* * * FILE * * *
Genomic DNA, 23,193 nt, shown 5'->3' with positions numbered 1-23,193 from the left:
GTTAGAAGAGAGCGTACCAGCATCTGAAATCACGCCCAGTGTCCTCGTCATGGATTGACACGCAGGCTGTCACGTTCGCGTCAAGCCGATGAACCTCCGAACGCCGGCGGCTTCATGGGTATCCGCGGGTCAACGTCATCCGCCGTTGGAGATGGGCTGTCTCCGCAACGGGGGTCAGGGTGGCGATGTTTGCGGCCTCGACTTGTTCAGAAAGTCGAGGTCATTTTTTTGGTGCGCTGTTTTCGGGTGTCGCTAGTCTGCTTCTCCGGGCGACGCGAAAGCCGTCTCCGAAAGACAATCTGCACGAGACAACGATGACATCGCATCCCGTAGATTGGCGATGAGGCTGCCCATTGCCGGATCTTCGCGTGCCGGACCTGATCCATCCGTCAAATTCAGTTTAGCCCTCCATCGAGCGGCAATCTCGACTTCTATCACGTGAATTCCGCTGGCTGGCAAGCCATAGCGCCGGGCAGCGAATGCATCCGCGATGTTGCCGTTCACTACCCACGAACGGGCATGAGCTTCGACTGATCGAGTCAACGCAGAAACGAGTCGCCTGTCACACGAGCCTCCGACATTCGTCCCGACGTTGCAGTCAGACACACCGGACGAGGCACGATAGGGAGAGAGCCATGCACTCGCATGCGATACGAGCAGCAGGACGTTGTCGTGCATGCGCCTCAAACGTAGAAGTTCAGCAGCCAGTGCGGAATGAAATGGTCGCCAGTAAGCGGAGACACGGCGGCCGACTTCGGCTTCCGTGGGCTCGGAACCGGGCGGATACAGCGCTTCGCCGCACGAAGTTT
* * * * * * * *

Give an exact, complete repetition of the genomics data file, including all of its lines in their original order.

Genomic DNA, 23,193 nt, shown 5'->3' with positions numbered 1-23,193 from the left:
GTTAGAAGAGAGCGTACCAGCATCTGAAATCACGCCCAGTGTCCTCGTCATGGATTGACACGCAGGCTGTCACGTTCGCGTCAAGCCGATGAACCTCCGAACGCCGGCGGCTTCATGGGTATCCGCGGGTCAACGTCATCCGCCGTTGGAGATGGGCTGTCTCCGCAACGGGGGTCAGGGTGGCGATGTTTGCGGCCTCGACTTGTTCAGAAAGTCGAGGTCATTTTTTTGGTGCGCTGTTTTCGGGTGTCGCTAGTCTGCTTCTCCGGGCGACGCGAAAGCCGTCTCCGAAAGACAATCTGCACGAGACAACGATGACATCGCATCCCGTAGATTGGCGATGAGGCTGCCCATTGCCGGATCTTCGCGTGCCGGACCTGATCCATCCGTCAAATTCAGTTTAGCCCTCCATCGAGCGGCAATCTCGACTTCTATCACGTGAATTCCGCTGGCTGGCAAGCCATAGCGCCGGGCAGCGAATGCATCCGCGATGTTGCCGTTCACTACCCACGAACGGGCATGAGCTTCGACTGATCGAGTCAACGCAGAAACGAGTCGCCTGTCACACGAGCCTCCGACATTCGTCCCGACGTTGCAGTCAGACACACCGGACGAGGCACGATAGGGAGAGAGCCATGCACTCGCATGCGATACGAGCAGCAGGACGTTGTCGTGCATGCGCCTCAAACGTAGAAGTTCAGCAGCCAGTGCGGAATGAAATGGTCGCCAGTAAGCGGAGACACGGCGGCCGACTTCGGCTTCCGTGGGCTCGGAACCGGGCGGATACAGCGCTTCGCCGCACGAAGTTT